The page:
The Missing: Building intrigue by shooting each actor differently
One challenge about shooting The Missing’s two time zones was that we were shooting the present first, so the actors and I had to make sure that their performances were haunted by a past which we hadn’t yet shot.
Tony returns to Chalons Du Bois with evidence he hopes will lead him to his missing son.
Me, Frances O’Connor and Jimmy Nesbitt were lucky enough to have a few days of rehearsal before the hectic shoot kicked in. I decided that during that period, we would only focus on all the 2006 scenes, that way when we went into shooting the present, we’d really experienced the past.
By and large this worked really well, but not always. Like there’s a scene I love in episode one when Tony Hughes, played by Jimmy, and police detective Julien Baptiste meet for the first time (in the present) in a bar in the town we chose to be Chalons.
When we shot this, Jimmy and Tcheky Karyo, who plays Julien, had really been enjoying the great bromance of their 2014 story, and it was a little hard for me to convince them that they weren’t really all that friendly in 2006, and that this first meeting in the present should be informed by that. But Jimmy and Tcheky were gents and trusted me on that one.
Julien (Tcheky Karyo) and Tony (Jimmy Nesbitt) come to an uncertain alliance in the hunt for Oliver
I didn’t get a chance to have a conventional rehearsal period with Tcheky because he came late to the party. He was always our first choice for the part of Julien but, as can happen, it took until the last moment for us to bag him for the role.
I wanted to give Tcheky as much support as I could when he arrived in Brussels. We had a conversation that went like this:
“What do you need Tcheky? Whatever you want…”
“OK, could we read the scripts together?”
“Sure. The first couple?”
“All of them?”
“Er. . . OK.”
So on my first Saturday off after a week of shooting, Tcheky came round to my flat and we spent most of the day and night reading all eight episodes. I played all the other roles. It was one of my favourite moments of prep, working with Tcheky, bringing Detective Julien Baptiste to life.
At a certain moment, I put some things out to snack on and Tcheky started eating some pistachios while we were reading a scene. “That’s exactly what you should do in the big hotel scene in episode four with Tony,” I said. Tcheky just looked so natural and at ease, eating those nuts while dishing out some great Julien wisdom.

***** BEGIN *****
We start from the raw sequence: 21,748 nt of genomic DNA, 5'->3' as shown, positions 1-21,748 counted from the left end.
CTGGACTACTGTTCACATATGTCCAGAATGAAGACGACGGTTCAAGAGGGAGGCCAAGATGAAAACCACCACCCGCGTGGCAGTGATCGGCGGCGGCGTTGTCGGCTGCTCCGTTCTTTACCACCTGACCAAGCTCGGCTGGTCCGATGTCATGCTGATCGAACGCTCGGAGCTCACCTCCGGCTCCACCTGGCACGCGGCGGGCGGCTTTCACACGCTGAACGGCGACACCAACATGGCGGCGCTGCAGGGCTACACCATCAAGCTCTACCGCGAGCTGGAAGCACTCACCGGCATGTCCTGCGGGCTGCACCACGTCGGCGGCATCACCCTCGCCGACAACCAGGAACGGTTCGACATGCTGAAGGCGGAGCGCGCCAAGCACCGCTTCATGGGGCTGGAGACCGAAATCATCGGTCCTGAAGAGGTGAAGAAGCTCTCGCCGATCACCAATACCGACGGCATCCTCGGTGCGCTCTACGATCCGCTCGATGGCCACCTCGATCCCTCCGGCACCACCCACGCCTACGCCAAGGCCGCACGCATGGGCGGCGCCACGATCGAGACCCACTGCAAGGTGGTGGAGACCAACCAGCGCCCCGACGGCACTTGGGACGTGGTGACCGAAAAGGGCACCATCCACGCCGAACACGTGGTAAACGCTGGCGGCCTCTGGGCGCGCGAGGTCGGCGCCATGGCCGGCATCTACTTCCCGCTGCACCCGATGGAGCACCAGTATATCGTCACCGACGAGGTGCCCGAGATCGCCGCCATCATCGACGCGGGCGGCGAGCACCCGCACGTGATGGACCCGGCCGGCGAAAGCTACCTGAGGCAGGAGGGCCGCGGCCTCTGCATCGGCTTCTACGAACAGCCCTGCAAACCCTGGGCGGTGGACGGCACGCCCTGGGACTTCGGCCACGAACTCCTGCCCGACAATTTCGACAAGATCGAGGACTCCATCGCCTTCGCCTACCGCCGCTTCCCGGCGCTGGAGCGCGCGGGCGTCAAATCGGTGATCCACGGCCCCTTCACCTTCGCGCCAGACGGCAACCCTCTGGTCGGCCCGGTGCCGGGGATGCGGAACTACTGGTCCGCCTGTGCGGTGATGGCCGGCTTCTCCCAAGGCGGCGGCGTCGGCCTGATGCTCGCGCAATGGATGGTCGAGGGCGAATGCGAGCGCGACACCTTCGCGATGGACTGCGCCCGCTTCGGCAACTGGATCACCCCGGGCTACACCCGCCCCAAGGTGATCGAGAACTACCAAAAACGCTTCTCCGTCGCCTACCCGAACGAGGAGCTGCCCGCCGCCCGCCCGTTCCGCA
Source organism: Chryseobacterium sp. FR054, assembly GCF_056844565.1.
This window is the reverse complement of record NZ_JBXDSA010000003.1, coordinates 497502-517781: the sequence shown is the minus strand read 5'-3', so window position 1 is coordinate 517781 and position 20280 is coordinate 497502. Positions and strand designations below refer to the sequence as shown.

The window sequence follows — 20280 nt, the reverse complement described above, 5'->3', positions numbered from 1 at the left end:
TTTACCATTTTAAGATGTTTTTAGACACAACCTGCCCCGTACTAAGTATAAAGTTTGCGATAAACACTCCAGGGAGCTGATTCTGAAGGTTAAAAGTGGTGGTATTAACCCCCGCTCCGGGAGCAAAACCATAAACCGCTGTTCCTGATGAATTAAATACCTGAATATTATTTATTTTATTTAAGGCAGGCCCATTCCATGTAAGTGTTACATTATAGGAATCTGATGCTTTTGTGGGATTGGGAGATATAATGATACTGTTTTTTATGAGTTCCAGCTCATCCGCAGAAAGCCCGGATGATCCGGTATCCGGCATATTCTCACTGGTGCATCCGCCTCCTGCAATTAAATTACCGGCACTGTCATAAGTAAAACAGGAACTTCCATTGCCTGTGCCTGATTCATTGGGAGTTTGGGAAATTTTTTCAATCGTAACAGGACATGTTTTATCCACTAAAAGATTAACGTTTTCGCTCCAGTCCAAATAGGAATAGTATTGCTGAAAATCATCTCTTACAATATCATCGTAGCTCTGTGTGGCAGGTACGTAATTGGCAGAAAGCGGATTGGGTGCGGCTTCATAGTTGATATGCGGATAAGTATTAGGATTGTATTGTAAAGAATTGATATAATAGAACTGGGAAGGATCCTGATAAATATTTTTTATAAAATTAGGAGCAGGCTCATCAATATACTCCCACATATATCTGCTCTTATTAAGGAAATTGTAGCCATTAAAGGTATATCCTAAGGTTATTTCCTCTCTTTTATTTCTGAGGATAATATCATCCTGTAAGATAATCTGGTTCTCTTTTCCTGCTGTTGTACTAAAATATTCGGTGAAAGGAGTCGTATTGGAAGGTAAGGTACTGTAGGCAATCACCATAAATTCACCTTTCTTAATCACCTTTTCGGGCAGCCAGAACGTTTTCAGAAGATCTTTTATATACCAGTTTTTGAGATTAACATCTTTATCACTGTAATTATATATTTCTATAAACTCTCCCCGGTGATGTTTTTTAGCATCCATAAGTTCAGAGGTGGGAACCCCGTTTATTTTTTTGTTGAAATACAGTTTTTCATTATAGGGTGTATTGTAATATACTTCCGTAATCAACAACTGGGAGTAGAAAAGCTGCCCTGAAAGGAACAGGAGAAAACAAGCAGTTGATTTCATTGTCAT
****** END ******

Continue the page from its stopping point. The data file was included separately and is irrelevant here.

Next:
Tcheky Karyo brings 'rock 'n' roll spirit' to Julien
Introducing little bits of business that Tcheky would naturally do just made the character feel grounded and real. These kinds of human details that sprang so naturally from Tcheky’s wonderful, warm, rock 'n' roll spirit (he’s a great musician), became a big part of how Julien developed. In fact, lots of Julien’s clothes are actually Tcheky’s.
Sure enough, when we came to shoot Tcheky’s first ever scene, in a hotel bar with Jimmy, he spotted a bowl of oranges on the counter. He took out his knife and started peeling an orange and eating it during the scene. Tcheky looked just as cool as he had in my flat.
Although, in the present day Tony and Emily Hughes are living in separate countries and seem to have different relationships to the disappearance of their child, we tried to frame them in a similar way. I didn’t really want the camera to judge them.
Part of the intrigue of The Missing is that we don’t spoon-feed answers and opinions about characters and their motives. I wanted the visual approach to almost feel neutral at times, leaving it up to the audience to work the characters out.
Frances O'Connor feels that Emily 'gains strength' through the series
Inevitably, subtly different approaches to shooting the actors crept in. Frances, who plays Emily Hughes, Oliver’s mother, so brilliantly, always looked very compelling and intriguing in profile. Sometimes we would go more extreme and film her behind her head. There’s a great Danish painter called Vilhelm Hammershoi who painted a lot of his subjects from the back. This made me intrigued by the secrets concealed in their hidden faces. Sometimes this approach felt right for Emily’s character.
By contrast, I loved shooting Jimmy in big wide shots so we would get a sense of his struggle and the scale of the mystery that has shrouded and obsessed him for so many years.
James Nesbitt says: 'At his core, Tony is a good and decent man whose side we're on'
I’m amazed Jimmy didn’t catch pneumonia during the shoot – it seemed like every other day we were chucking rain at him or making him leap into freezing water. He was a true hero though and completely embraced all of Tony’s extremes. I think Jimmy is fantastic in this role – it’s unlike anything I’ve seen him do before.
More on The Missing
BBC 6 Music: Jimmy Nesbitt in conversation with Shaun Keaveny
The Guardian: BBC drama The Missing goes to the heart of parents' worst nightmare
Daily Mail: A missing son... and the anguish of every father
Comments made by writers on the BBC TV blog are their own opinions and not necessarily those of the BBC.